So this is a git network graph. Specifically, it is the network graph for Ivanhoe from c. 20 February to 1 March. The blue line is our Develop branch and the various branches are features, projects, etc. The first little pink dot is my first branch. While programming development is far from complete, I forked off a branch to begin styling completed features with CSS. The next little pink dot was my introduction to the world of merge conflict. Gross.
This is a stemma. It is a stemma of Konráðs saga keisarasonar.1 Up at the top we have our putative archetype, hyparchetype, or possibly even authorial holograph.2 The myriad of branches represent various copies and what have you. I believe the similarity of these images is both obvious and salutary.
Both images map out textual iterations created by humans. Both bear witness to merge problems and variations. Both require diverse groups of human beings to work together to iterate a text. While the technological means of iteration have evolved considerably, the problem of reliable iteration across time and space remains.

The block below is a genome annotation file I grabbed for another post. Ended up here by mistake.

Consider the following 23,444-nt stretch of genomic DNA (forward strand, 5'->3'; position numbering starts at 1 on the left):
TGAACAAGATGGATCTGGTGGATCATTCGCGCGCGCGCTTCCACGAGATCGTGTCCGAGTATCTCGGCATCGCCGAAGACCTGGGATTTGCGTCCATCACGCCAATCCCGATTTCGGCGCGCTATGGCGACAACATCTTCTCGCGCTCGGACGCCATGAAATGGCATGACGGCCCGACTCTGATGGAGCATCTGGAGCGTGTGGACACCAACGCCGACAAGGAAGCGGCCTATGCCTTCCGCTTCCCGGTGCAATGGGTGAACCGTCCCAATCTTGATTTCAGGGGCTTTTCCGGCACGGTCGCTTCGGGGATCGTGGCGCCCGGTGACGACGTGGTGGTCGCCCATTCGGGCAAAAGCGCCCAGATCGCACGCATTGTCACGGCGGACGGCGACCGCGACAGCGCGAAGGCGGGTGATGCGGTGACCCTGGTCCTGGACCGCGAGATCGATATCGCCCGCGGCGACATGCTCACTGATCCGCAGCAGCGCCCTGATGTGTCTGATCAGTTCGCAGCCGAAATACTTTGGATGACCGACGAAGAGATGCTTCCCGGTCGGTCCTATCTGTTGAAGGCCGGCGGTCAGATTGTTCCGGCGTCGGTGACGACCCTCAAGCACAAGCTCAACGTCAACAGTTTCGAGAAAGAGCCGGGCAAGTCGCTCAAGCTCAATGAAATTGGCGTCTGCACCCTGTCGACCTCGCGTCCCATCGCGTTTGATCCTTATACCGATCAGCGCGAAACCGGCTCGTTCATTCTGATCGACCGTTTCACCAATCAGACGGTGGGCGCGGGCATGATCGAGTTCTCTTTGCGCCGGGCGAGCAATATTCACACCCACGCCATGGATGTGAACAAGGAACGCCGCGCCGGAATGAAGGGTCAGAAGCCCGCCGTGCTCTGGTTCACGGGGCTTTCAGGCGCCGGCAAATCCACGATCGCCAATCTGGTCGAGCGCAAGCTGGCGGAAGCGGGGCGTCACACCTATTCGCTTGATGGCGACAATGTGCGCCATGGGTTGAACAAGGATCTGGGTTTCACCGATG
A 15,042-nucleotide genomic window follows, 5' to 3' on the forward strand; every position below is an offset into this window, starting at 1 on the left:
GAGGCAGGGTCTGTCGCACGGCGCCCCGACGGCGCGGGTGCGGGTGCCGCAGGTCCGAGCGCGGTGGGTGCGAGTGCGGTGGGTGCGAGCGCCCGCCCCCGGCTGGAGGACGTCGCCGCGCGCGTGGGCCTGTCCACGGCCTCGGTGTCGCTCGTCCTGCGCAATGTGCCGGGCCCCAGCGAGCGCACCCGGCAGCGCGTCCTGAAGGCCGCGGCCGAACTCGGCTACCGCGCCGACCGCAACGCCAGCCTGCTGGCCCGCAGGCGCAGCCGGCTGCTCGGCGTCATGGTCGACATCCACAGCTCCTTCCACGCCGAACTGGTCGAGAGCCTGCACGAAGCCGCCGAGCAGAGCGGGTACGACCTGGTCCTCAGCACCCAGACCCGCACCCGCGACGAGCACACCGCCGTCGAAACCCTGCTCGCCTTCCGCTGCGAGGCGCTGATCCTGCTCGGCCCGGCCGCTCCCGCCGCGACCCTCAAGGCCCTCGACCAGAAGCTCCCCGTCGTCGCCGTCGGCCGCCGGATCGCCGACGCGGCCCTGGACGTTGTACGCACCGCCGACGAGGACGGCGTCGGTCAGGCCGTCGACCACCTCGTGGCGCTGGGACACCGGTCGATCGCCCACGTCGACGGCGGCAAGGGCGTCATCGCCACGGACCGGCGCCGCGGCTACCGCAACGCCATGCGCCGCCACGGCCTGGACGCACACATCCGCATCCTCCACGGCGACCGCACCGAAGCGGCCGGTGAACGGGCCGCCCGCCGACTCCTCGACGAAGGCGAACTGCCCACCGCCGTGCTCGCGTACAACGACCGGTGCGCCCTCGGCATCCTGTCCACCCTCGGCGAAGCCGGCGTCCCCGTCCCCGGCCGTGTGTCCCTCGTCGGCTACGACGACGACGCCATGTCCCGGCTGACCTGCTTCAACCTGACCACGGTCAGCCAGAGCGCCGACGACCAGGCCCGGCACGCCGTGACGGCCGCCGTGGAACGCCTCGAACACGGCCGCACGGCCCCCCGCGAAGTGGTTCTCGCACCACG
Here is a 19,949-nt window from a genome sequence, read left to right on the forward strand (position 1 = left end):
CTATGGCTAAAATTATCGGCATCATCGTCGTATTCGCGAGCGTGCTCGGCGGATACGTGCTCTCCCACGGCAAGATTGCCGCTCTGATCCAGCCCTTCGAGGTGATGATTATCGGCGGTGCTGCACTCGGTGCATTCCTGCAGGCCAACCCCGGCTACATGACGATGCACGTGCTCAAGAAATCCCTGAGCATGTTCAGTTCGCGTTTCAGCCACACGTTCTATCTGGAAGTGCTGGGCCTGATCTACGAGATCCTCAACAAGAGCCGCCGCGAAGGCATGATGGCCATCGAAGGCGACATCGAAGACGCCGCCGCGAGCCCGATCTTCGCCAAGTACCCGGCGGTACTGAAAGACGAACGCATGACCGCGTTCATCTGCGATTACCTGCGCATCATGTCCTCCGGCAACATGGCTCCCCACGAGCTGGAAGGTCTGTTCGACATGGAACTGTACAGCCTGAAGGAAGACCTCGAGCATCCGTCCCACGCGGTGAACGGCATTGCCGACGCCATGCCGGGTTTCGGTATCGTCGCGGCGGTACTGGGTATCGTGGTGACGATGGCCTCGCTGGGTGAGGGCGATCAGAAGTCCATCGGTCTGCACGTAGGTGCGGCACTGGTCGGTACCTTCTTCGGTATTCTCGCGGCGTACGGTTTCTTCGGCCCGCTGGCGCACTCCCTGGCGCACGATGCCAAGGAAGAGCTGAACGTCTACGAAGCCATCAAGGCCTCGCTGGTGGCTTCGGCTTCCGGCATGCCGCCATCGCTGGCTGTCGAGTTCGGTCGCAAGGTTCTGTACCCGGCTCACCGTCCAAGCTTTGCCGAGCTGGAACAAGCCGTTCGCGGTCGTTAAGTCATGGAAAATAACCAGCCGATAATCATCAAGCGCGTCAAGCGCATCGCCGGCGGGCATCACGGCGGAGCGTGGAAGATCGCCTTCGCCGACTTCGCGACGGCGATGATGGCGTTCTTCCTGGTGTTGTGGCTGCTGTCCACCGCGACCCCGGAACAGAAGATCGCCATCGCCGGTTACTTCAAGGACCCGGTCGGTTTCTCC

I am not implying that coding is just like manuscript copying. It isn’t, and digital textuality is not exactly analogous to manuscript textuality. I guess what I am saying is a bit more Eliotean. The end of all exploration will be to return home and to know it for the first time.3 Mediums change, and as a bibliographer and book historian I certainly avow inseparability of medium and message, but it seems problems remain the same. How to meaningfully pass information from one human being to another and not to fail.
I’ve never read Konráðs saga keisarasonar; this is just the best stemma picture I found on the interwebs. Full credit it is from a post by Alaric Hall Katelin Parsons over at Digital Medievalist. Full citation at the foot of this note. If you want to know more about this specific text/stemma or just want to see a really rad discussion of online editing and connect with one of the best online places for manuscript-y folks, hit it up. Hall and Parsons, Digital Medievalist 9 (2013). ISSN: 1715-0736. ↩
If you are George Kane ↩